On the theme of the song Cathal Coughlan offers this vignette….” Archbishop Beardmouth visits the ChemOlympics, in his full Byzantine-Slavic magnificence, the giant torso-curtain of hair announcing him. He is very gratified by what he sees. Gone are the mandatory drugs tests and geopolitical skirmishes of yore, and instead has come immaculate, chemically-enhanced performance. There’s only the occasional moment when the live camera feed has to be cut in order to enable the re-reading of the script and perhaps the replacement of a competitor. At these times, His Eminence loses interest in the spectacle and becomes aware of the obsequious ravings of a young man seated below him, who points at a laptop screen full of animated bodies – devised, the young man says, by a special form of artificial intelligence. The youth tries to interest the prelate in buying into the “cryptocurrency,” which will fund the growth of this technology, which is named “COPD-coin.” The young man explains that he named it this way because it represents a shock to the international order. His Eminence appears irked by this and begins to grill the young man, “You wish to destabilize your own Motherland in this way? And you dare to approach the Lord God’s representative with this treason?” “No, no, Eminence,” the young man remonstrates, “It shall be prevented from trading in the Motherland. Only in the sinful and subhuman parts of the world will it be allowed to operate. Because those people are stupid and decadent.” The Archbishop raises an eyebrow and leans forward. “Well then, how much money do you need to raise from this scheme?” Later, at the big reception for the dignitaries, there are home movie screenings. On the screen, we see vintage images of Ireland’s famed one-time Orthodox Jansenist Papal ruler, Archbishop John Charles McQuaid (sometimes depicted in the company of his earthly proxy, Éamon de Valera). He parades through a life of saintly self-love (since unfairly besmirched by individuals unfit to have breathed the same air as His Lordship) – from long-con shrine, to concrete basilica, to institution of pious incarceration. It could be said that we shall not see his like again – but let’s give it a go. Viva crypto!”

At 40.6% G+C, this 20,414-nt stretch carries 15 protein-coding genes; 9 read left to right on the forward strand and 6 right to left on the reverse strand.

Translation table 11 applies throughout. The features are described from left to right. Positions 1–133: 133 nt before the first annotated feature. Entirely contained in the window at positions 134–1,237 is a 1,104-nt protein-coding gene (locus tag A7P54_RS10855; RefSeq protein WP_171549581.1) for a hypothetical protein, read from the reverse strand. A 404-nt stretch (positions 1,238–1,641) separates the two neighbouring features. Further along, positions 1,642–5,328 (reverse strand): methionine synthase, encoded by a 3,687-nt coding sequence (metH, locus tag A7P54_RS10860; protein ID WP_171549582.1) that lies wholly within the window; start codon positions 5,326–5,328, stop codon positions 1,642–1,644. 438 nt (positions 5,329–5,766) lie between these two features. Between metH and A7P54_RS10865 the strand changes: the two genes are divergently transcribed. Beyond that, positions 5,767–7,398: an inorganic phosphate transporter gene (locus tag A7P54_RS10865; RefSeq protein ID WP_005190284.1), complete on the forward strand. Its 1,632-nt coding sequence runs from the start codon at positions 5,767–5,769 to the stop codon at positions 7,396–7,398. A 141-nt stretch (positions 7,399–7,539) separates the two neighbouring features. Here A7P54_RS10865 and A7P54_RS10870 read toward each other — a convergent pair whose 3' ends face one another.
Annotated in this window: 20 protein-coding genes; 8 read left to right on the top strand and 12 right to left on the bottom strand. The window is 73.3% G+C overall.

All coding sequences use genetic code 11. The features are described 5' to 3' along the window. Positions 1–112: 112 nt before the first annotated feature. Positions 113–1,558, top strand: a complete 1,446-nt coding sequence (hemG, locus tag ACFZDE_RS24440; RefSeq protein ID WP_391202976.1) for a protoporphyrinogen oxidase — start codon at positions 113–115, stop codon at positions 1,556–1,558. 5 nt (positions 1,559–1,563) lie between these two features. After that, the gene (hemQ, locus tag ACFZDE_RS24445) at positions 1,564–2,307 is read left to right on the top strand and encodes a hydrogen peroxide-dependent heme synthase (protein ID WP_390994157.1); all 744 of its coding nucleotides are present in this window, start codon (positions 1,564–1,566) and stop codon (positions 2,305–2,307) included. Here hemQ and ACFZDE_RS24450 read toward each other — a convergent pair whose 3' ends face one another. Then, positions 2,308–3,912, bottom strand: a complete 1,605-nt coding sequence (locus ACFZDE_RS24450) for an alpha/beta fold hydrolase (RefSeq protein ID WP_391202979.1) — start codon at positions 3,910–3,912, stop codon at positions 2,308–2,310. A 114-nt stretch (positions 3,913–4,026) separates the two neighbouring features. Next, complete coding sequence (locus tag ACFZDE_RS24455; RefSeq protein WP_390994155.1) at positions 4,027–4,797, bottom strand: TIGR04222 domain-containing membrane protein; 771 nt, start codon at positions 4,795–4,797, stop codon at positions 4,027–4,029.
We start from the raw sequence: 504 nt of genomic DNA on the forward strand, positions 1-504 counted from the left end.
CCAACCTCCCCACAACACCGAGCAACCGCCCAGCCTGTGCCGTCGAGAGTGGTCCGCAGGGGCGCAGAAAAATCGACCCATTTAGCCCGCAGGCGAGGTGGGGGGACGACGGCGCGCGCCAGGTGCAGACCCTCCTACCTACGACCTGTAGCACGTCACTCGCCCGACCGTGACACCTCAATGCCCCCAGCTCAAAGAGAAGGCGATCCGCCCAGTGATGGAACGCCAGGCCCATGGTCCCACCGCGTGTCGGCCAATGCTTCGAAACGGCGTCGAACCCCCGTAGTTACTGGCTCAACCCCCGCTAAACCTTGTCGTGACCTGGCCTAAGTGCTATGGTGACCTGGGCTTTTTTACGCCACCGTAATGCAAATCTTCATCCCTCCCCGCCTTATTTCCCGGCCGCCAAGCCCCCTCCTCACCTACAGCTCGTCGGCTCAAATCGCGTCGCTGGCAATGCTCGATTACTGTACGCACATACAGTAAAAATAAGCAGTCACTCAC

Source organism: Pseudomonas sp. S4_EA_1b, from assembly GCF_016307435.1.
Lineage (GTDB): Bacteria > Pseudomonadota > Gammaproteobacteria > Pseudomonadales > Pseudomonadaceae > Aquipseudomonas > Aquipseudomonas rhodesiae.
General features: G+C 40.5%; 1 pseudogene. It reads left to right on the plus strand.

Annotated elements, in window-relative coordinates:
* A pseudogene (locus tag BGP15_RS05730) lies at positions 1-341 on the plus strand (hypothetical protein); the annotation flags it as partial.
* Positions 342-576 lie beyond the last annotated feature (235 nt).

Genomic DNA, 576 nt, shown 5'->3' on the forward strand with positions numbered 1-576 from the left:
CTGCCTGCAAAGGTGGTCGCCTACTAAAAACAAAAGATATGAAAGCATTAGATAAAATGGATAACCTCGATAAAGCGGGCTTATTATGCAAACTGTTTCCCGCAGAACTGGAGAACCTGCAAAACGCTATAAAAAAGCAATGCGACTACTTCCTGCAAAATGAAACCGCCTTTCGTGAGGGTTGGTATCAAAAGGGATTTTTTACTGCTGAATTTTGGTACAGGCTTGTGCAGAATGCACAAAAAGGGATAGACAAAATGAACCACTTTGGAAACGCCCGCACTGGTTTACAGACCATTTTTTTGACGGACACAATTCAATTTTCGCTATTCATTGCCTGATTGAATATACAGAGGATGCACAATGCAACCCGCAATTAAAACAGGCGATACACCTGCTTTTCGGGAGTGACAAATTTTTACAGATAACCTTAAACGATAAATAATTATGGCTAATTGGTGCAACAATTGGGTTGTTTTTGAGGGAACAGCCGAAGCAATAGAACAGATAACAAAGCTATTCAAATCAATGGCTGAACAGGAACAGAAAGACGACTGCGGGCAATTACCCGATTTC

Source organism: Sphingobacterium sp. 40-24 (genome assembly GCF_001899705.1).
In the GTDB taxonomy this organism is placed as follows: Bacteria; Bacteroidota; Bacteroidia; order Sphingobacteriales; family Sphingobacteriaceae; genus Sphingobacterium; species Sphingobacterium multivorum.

Bandcamp https://telefis.bandcamp.com/album/archbishop-beardmouth-at-the-chemolympics- ep

 Spotify https://open.spotify.com/album/1BRBM5JdtOwJSA6uqXFHxG

‘Archbishop Beardmouth At The ChemOlympics’

https://youtu.be/DpNVvFS9hTk ‘Archbishop Beardmouth At The ChemOlympics (Thomas Leer Remix)’ https://youtu.be/Gu6ZeN-oqEg

 ‘a hAon’ LP order (CD and Vinyl) https://ffm.to/telefisahaon

 ‘a hAon’ LP order (download) https://orcd.co/telefisahaon

 U.S. album order http://ffm.to/telefisusa 

Keep up with Telefís

http://telefis.ie/index.html https://www.facebook.com/telefis1961 https://telefis.bandcamp.comhttps://twitter.com/telefis1961
https://www.instagram.com/telefis https://www.youtube.com/channel/UCBQvW6eYx1JL6wY9XBEelfQ https://open.spotify.com/artist/2Kgr6OaELetXaWdKDTpyEr https://music.apple.com/ie/artist/telef%C3%ADs/1569593407

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Perfect Order

I have Scandinavian DNA. Well, at least some of my DNA is from Scandinavia, 47% according to Ancestry.ca. The northern Sami Lands of Finland and Sweden are my heritage, but I don’t speak a word of their languages. However, I am fascinated by their use of ÅÄ, and Ö. These three letters are in addition to the same 26 letters in the English language that I use every day.

My maternal grandfather was Otto Järf, and there are those funny tiny dots over the letter a which becomes ä. My maternal grandmother was from the Pääjärvi family, lots of dots going on there. They were both from the Korpilombolo, Norrbotten area in Sweden.